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Our Take: Partnering with ACOs & IDNs Summit, June 10-11, Boston

Jun 17, 2019
I’m taking the helm this week to share my experience presenting at a conference. The meeting, ExL’s 13th Partnering with ACOs & IDNs Summit, included representatives from pharma, ACOs, and integrated health systems. Email me at jm@darwinresearch.com if you’d like a copy of my presentation.

I’m not sure why the meeting organizers structure the conference this way, because ACOs and IDNs are two distinctly different entities, and how a pharma company would go about “partnering” with an ACO is very different from how it would with an IDN. So, at the beginning of my talk, I felt the need to get some definitions out of the way.

An ACO, or accountable care organization, is a group of providers and suppliers of services — such as hospitals, physicians, and others involved in patient care — that work together to coordinate care for the Medicare fee-for-service patients they serve. Beyond coordinating care, every ACO has at its core the Triple Aim: simultaneously improving the patient experience, improving the health of populations, and reducing health care costs. These days, many ACO leaders talk in terms of the quadruple aim, which adds provider well-being to the mix of objectives.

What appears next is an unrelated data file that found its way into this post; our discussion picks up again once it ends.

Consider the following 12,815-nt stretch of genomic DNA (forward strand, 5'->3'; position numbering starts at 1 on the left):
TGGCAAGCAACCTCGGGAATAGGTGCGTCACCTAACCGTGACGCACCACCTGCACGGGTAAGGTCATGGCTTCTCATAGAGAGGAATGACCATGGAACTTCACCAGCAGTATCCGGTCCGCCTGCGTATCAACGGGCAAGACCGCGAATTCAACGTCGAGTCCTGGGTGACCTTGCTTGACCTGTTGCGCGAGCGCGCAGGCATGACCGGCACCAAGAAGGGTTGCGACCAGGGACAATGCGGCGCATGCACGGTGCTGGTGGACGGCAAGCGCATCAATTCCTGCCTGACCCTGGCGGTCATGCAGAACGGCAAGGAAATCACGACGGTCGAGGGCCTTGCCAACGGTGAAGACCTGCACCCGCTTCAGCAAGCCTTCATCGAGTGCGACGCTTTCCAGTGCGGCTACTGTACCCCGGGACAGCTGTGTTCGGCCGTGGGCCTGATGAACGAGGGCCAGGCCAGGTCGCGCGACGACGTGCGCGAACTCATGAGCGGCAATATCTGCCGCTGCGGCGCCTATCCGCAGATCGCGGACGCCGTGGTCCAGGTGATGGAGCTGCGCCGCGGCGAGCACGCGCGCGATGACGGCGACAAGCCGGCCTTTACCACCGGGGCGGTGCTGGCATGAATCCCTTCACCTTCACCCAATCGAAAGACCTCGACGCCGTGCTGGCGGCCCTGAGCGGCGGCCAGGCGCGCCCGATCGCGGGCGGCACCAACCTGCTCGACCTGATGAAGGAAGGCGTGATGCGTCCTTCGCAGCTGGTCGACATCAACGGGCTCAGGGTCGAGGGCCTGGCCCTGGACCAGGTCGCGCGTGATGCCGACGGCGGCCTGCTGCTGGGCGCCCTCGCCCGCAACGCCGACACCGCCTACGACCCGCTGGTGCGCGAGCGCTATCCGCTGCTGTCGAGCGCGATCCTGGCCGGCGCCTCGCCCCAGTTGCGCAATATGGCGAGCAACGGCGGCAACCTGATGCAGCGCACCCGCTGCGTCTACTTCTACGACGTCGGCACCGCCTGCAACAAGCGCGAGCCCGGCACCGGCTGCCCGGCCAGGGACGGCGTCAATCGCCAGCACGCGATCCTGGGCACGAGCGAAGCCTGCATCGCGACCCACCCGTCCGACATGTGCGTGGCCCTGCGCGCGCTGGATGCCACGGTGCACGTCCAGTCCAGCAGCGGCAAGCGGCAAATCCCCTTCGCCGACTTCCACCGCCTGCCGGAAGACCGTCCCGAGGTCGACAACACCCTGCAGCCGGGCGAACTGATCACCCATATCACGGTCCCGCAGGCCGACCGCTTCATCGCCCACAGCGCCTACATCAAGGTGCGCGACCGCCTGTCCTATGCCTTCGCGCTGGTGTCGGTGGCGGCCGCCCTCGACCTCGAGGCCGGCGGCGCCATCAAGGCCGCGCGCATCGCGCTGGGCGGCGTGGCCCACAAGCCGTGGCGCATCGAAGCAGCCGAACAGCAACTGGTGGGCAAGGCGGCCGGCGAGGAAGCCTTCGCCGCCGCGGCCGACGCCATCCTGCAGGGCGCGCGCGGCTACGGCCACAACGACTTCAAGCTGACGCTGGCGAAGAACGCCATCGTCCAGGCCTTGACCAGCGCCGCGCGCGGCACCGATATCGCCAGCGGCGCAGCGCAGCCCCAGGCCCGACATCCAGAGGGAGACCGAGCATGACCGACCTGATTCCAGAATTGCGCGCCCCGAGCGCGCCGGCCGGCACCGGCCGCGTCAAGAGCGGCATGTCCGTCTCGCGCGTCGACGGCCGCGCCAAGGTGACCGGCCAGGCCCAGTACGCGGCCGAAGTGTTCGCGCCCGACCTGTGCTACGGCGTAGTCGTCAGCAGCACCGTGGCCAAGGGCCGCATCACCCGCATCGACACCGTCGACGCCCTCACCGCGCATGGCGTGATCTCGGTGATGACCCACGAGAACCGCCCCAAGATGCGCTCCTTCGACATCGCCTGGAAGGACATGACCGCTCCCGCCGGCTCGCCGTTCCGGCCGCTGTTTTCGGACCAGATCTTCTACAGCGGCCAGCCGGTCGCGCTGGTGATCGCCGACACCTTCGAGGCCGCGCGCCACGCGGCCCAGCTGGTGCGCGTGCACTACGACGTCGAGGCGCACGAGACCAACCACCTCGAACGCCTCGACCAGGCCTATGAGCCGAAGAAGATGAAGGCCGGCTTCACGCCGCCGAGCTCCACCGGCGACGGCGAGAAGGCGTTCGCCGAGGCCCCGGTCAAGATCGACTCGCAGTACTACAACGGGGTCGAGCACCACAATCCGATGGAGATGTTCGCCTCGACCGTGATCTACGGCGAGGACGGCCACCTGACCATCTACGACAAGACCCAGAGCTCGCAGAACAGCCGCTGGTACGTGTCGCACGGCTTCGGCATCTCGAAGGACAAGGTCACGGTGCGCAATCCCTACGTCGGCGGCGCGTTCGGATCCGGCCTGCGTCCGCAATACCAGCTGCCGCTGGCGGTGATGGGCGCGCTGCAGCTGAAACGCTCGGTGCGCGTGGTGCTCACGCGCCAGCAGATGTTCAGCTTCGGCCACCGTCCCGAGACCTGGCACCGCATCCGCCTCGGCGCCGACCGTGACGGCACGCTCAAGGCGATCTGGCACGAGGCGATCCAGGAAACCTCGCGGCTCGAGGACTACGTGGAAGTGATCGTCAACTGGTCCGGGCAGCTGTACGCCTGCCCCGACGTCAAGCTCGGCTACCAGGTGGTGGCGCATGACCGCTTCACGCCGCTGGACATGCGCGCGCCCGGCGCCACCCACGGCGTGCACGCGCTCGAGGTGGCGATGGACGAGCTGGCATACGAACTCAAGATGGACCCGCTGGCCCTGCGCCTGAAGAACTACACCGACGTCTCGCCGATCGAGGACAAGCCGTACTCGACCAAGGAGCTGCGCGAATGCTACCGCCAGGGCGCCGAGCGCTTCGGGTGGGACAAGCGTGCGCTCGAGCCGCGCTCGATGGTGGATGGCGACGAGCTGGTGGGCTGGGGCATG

In the Medicare Shared Savings Program, each ACO is given an annual budget (CMS calls it a benchmark) based on historical spending and assigned beneficiaries, and annually shares in savings or losses relative to that budget. The amount of shared savings (or losses) is adjusted based on how the ACO performs on a set of 32 quality measures.

Conversely, the initials “IDN” stand for integrated delivery network, but pharma uses the term to refer to any integrated health system, regardless of how integrated the IDN actually is. If you have two hospitals and a physician practice, pharma will refer to you as an IDN.